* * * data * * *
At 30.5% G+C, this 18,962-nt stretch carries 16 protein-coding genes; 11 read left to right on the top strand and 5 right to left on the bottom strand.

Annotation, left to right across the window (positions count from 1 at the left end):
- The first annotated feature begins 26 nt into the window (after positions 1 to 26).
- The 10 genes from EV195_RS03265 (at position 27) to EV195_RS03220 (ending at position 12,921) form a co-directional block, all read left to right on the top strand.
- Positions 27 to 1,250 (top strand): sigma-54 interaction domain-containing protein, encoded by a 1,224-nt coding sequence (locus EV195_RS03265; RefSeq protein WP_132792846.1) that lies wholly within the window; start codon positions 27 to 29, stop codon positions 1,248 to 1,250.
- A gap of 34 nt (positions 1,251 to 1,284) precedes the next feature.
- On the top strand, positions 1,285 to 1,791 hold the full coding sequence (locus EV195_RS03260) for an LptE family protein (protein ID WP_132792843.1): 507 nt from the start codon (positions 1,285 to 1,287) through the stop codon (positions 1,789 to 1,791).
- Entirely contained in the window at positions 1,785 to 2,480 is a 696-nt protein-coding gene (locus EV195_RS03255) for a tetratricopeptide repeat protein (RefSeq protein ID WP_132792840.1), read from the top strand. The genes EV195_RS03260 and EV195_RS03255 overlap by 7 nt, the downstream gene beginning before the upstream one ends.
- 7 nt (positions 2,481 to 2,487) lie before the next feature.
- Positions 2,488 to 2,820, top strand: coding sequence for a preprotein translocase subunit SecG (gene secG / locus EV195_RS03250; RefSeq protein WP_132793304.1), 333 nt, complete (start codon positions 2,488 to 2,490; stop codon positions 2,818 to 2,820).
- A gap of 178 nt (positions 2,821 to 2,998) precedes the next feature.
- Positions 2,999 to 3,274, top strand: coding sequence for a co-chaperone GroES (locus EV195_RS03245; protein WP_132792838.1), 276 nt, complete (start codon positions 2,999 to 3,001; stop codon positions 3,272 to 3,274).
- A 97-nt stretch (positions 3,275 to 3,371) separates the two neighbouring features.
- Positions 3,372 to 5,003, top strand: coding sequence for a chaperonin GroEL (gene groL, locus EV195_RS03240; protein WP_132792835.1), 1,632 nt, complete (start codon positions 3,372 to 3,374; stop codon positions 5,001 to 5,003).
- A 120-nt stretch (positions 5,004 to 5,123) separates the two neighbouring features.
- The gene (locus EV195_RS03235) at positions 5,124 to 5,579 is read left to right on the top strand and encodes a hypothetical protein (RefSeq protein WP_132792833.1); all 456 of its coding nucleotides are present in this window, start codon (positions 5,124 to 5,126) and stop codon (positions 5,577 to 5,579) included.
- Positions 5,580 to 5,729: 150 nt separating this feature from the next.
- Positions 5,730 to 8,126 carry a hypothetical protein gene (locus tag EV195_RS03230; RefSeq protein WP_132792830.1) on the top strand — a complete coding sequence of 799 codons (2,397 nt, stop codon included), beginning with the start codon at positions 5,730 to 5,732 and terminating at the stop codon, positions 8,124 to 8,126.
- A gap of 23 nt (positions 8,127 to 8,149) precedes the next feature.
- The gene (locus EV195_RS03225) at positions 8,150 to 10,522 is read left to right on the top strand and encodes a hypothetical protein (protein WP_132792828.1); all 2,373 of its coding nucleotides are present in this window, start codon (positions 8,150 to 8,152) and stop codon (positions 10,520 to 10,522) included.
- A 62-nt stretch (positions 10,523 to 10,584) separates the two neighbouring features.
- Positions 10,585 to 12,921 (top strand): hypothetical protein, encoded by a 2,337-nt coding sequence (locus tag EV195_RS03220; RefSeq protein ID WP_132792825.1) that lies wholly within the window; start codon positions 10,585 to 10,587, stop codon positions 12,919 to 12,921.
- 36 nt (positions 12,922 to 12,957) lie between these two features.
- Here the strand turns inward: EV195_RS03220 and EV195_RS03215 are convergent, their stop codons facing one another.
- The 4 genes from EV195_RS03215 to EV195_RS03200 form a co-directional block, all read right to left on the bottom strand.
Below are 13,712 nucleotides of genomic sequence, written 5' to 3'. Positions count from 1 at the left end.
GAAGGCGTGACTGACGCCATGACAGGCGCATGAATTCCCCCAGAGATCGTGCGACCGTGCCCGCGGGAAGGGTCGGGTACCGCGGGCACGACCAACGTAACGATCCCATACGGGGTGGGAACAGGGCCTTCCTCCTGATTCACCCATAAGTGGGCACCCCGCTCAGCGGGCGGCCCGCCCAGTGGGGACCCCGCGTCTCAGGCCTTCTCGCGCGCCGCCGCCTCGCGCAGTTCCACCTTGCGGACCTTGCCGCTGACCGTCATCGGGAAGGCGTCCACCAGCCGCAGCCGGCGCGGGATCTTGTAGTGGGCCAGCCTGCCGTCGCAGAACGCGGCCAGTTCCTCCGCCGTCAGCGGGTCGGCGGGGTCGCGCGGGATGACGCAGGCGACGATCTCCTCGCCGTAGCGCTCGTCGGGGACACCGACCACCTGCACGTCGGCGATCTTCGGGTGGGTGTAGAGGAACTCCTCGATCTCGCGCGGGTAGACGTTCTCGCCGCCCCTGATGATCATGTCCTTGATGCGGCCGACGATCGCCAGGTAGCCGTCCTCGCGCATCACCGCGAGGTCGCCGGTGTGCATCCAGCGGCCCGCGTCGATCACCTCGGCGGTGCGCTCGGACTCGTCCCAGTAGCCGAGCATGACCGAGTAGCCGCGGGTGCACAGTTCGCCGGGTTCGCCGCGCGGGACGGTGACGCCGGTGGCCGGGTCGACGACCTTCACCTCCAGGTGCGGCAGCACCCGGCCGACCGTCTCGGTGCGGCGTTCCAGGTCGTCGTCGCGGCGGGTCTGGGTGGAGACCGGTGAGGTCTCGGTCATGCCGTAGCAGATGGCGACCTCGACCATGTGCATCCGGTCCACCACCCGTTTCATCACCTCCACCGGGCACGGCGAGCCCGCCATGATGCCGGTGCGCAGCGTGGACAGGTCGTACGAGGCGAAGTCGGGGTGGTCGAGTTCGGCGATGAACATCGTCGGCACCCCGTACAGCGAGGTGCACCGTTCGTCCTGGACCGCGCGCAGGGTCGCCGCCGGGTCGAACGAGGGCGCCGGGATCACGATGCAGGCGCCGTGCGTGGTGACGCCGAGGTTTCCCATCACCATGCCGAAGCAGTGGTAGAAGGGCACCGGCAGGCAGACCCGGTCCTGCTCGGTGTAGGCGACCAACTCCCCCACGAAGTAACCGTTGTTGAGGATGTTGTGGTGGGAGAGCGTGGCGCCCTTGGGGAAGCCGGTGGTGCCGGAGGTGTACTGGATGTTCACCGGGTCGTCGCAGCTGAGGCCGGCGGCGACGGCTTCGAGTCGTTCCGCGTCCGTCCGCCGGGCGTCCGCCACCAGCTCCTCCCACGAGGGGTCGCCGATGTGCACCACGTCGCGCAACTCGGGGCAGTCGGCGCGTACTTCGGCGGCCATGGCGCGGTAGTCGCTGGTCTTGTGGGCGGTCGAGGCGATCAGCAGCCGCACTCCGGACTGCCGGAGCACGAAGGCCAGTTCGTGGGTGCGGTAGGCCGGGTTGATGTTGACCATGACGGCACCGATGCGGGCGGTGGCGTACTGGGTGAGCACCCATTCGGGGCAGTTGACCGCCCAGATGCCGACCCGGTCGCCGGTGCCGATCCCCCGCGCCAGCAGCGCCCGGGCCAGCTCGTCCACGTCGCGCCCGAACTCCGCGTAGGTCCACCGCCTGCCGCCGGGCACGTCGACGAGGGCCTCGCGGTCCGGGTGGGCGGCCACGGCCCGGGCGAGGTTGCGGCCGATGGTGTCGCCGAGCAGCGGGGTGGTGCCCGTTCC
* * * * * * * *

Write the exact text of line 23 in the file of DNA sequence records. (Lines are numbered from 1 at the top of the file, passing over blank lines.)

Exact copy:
- 36 nt (positions 12,922 to 12,957) lie between these two features.